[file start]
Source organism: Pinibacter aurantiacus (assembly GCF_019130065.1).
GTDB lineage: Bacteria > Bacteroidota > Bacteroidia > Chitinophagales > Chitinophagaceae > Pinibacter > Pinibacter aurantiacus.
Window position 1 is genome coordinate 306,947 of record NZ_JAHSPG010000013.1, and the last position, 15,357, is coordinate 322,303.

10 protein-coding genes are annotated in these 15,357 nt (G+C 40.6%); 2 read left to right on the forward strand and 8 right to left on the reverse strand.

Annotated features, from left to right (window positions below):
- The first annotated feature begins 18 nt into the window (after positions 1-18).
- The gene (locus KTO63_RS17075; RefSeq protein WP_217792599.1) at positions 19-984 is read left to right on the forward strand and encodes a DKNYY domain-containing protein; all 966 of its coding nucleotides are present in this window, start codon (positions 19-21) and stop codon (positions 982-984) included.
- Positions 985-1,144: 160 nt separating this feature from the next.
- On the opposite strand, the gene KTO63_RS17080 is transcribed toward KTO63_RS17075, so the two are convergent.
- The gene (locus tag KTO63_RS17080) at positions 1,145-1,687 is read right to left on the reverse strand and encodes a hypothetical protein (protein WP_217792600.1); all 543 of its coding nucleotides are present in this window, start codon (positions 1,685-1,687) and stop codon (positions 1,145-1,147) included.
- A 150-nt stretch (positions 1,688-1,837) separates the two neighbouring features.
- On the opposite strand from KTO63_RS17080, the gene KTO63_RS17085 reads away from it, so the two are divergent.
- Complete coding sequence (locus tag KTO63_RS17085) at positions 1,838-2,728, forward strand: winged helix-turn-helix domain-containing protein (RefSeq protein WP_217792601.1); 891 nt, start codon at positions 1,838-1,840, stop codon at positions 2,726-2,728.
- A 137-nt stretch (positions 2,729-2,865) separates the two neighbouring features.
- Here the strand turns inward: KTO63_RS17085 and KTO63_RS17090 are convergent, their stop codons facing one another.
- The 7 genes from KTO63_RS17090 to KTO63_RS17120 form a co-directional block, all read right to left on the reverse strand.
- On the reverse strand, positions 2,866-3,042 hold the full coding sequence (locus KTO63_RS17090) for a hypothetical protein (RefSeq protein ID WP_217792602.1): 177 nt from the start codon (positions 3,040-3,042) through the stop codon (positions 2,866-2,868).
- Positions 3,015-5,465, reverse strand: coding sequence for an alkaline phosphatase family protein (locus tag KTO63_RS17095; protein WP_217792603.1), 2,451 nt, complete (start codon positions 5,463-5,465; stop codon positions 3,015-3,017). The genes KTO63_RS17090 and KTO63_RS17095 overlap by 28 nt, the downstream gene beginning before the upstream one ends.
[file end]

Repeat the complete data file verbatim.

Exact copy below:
Source organism: Pinibacter aurantiacus (assembly GCF_019130065.1).
GTDB lineage: Bacteria > Bacteroidota > Bacteroidia > Chitinophagales > Chitinophagaceae > Pinibacter > Pinibacter aurantiacus.
Window position 1 is genome coordinate 306,947 of record NZ_JAHSPG010000013.1, and the last position, 15,357, is coordinate 322,303.

10 protein-coding genes are annotated in these 15,357 nt (G+C 40.6%); 2 read left to right on the forward strand and 8 right to left on the reverse strand.

Annotated features, from left to right (window positions below):
- The first annotated feature begins 18 nt into the window (after positions 1-18).
- The gene (locus KTO63_RS17075; RefSeq protein WP_217792599.1) at positions 19-984 is read left to right on the forward strand and encodes a DKNYY domain-containing protein; all 966 of its coding nucleotides are present in this window, start codon (positions 19-21) and stop codon (positions 982-984) included.
- Positions 985-1,144: 160 nt separating this feature from the next.
- On the opposite strand, the gene KTO63_RS17080 is transcribed toward KTO63_RS17075, so the two are convergent.
- The gene (locus tag KTO63_RS17080) at positions 1,145-1,687 is read right to left on the reverse strand and encodes a hypothetical protein (protein WP_217792600.1); all 543 of its coding nucleotides are present in this window, start codon (positions 1,685-1,687) and stop codon (positions 1,145-1,147) included.
- A 150-nt stretch (positions 1,688-1,837) separates the two neighbouring features.
- On the opposite strand from KTO63_RS17080, the gene KTO63_RS17085 reads away from it, so the two are divergent.
- Complete coding sequence (locus tag KTO63_RS17085) at positions 1,838-2,728, forward strand: winged helix-turn-helix domain-containing protein (RefSeq protein WP_217792601.1); 891 nt, start codon at positions 1,838-1,840, stop codon at positions 2,726-2,728.
- A 137-nt stretch (positions 2,729-2,865) separates the two neighbouring features.
- Here the strand turns inward: KTO63_RS17085 and KTO63_RS17090 are convergent, their stop codons facing one another.
- The 7 genes from KTO63_RS17090 to KTO63_RS17120 form a co-directional block, all read right to left on the reverse strand.
- On the reverse strand, positions 2,866-3,042 hold the full coding sequence (locus KTO63_RS17090) for a hypothetical protein (RefSeq protein ID WP_217792602.1): 177 nt from the start codon (positions 3,040-3,042) through the stop codon (positions 2,866-2,868).
- Positions 3,015-5,465, reverse strand: coding sequence for an alkaline phosphatase family protein (locus tag KTO63_RS17095; protein WP_217792603.1), 2,451 nt, complete (start codon positions 5,463-5,465; stop codon positions 3,015-3,017). The genes KTO63_RS17090 and KTO63_RS17095 overlap by 28 nt, the downstream gene beginning before the upstream one ends.